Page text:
EVENTS  KICK  OFF  PINOY  CENTENNIAL  CELEBRATION  IN  HAWAII

MANILA, December 14, 2005 (STAR) By Craig Gima - Filipinos began a yearlong centennial celebration yesterday with a tribute to the first sakadas, contract plantation workers who began 100 years of immigration to Hawaii in December 1906.

Music, a multi-denominational church service and a reenactment of the sakadasí journey from the Philippines highlighted events yesterday morning at the Hawaii Convention Center.

A dinner last night attended by more than 1,200 people featured entertainment and speeches by the governor and other officials from Hawaii and the Philippines.

"Itís finally here," said Elias Beniga, chairman of the Filipino Centennial Commission, which has been planning the celebration of Filipino history and culture for the last three years.

Beniga said the celebration is not just for Filipinos.

But he said it is important to teach the next generation about where they have come from and the values of hard work, community, loyalty and family that immigrants brought with them.

"Itís a way for us to finally know who we are, what caused us to be here today," said Margie Pascua, whose grandparents came to Hawaii as laborers after World War II.

Laupo Garcia, 94, who has lived most of his life on Lanai after immigrating from the Philippines, said heíd never seen anything like the opening ceremonies yesterday morning.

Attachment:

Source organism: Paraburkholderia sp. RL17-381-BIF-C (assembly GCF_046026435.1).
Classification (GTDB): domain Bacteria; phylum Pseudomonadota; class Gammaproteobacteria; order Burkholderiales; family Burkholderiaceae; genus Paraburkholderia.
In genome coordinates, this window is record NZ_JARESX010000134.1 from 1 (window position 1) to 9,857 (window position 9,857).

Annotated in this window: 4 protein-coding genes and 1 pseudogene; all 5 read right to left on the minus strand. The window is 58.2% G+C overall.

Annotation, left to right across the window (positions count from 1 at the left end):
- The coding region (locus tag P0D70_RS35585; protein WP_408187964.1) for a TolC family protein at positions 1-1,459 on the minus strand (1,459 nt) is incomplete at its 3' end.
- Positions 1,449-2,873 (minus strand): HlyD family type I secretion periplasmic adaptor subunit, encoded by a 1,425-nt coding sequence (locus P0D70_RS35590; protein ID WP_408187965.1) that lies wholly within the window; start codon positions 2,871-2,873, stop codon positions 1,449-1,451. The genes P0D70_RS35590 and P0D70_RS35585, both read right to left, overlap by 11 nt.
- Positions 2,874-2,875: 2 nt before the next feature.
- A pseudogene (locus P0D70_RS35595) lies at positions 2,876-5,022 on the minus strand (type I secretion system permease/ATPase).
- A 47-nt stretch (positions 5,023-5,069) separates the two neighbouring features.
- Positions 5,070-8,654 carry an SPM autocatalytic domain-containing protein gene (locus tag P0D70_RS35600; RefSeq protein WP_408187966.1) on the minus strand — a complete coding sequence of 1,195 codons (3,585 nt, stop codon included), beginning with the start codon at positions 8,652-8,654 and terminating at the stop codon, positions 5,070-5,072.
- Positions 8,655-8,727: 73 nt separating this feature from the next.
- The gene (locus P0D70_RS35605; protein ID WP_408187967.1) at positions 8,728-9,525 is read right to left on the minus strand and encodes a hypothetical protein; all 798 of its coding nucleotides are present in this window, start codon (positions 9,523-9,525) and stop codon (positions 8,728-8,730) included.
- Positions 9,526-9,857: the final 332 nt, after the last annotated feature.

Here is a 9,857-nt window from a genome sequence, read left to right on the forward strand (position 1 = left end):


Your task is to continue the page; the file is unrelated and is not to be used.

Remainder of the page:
His son Robert, who brought him to the festivities, said the centennial reminds him of the sacrifices his father made so that he could have a better life in Hawaii.

"I started to cry," Robert Garcia said.

Jose Molano Jr., chairman of the Philippine governmentís Commission on Filipinos Overseas, said Filipino-American immigrants are an important part of the economy, sending remittances back to the Philippines and investing in businesses and real estate.

The Philippine government is also planning on celebrating the centennial, Molano said. A postage stamp featuring Hawaii immigrants will be released in January and other ceremonies are being planned, he said.

Joseph "Ace" Durano, the Philippines secretary of tourism, spoke at the banquet last night as a representative of President Arroyo.

He is promoting travel to the Philippines during the centennial year.

Durano said the presidentís message to local Filipinos is that the Philippines is "very proud of the accomplishments of the Filipino community here in Hawaii and confident that the next 100 years will be as successful." ó Honolulu Star Bulletin


Chief News Editor: Sol Jose Vanzi

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